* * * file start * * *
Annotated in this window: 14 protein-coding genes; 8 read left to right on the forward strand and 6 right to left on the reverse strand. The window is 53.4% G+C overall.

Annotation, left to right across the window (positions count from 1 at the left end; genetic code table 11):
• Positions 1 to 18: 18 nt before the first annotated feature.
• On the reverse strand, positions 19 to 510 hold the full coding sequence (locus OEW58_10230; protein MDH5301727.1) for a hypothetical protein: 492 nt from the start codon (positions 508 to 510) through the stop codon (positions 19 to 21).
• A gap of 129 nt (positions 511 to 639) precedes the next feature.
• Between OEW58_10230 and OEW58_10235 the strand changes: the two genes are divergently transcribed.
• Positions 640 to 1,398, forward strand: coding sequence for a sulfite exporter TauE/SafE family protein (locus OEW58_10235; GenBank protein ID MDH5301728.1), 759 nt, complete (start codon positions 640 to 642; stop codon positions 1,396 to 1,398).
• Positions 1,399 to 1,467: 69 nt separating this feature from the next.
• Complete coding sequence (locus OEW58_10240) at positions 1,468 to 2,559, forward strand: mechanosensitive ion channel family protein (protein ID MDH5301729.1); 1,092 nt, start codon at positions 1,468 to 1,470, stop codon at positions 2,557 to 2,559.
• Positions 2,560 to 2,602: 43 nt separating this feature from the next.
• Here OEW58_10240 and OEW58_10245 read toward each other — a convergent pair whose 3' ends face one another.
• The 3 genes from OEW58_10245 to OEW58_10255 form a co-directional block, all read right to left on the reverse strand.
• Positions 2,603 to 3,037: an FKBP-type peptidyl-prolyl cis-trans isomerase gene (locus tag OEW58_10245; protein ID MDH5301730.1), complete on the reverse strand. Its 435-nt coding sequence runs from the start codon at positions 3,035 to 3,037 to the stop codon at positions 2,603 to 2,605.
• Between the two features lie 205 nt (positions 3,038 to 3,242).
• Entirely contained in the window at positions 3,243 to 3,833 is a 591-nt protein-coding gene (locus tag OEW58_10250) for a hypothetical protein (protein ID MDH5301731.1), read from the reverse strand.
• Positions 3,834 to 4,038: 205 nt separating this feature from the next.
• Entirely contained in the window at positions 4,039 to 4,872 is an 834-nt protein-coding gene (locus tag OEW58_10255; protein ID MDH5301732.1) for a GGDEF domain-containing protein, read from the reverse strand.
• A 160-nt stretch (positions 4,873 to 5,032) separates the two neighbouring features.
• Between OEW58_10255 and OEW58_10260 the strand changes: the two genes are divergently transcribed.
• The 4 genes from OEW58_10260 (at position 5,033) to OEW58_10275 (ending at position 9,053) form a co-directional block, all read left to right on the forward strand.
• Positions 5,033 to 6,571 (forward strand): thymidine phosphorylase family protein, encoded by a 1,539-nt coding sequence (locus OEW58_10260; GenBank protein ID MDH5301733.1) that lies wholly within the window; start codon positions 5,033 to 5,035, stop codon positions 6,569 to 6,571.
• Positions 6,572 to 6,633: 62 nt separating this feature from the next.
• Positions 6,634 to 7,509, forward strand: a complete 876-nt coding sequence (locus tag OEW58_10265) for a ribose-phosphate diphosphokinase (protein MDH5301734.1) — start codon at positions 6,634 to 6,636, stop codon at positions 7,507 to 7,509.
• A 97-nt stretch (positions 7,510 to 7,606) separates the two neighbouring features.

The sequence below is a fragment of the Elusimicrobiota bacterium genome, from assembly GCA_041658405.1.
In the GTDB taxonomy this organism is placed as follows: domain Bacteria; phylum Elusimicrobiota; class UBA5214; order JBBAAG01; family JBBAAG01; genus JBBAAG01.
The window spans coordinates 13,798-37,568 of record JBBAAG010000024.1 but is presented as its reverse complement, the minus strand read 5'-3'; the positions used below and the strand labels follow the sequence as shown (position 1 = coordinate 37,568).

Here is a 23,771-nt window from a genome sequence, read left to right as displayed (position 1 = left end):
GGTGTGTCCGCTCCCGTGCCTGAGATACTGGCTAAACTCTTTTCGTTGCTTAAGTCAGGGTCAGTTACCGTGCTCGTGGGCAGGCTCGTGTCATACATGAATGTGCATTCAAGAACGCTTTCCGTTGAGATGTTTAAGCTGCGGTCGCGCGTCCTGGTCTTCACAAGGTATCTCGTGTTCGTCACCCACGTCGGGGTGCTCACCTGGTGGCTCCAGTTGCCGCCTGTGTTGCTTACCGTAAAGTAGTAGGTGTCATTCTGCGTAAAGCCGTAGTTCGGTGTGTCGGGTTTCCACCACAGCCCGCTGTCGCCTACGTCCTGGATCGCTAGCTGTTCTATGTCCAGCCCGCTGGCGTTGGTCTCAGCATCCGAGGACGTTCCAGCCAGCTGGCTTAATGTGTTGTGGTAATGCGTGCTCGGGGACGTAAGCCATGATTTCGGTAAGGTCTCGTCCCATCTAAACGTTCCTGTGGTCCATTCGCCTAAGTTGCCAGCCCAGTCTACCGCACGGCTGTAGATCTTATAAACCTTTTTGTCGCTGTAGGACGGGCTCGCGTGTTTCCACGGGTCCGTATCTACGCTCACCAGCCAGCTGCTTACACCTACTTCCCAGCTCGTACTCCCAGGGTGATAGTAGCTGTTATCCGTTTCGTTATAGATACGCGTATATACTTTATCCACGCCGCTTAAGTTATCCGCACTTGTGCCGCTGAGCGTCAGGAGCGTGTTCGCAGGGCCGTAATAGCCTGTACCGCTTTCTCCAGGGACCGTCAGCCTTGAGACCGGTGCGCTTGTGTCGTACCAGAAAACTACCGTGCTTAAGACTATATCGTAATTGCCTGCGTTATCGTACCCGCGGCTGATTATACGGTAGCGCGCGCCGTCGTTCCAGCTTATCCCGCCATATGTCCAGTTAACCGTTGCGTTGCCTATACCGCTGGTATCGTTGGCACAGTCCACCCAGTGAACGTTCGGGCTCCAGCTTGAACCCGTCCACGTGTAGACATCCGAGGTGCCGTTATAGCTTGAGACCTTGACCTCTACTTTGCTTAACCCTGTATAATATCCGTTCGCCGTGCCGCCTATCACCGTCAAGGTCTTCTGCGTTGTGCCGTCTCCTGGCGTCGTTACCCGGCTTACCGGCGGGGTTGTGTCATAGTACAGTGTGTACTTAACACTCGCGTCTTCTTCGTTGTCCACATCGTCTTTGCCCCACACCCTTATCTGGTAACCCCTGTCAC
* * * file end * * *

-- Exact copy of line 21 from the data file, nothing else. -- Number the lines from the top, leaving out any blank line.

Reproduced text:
• Positions 5,033 to 6,571 (forward strand): thymidine phosphorylase family protein, encoded by a 1,539-nt coding sequence (locus OEW58_10260; GenBank protein ID MDH5301733.1) that lies wholly within the window; start codon positions 5,033 to 5,035, stop codon positions 6,569 to 6,571.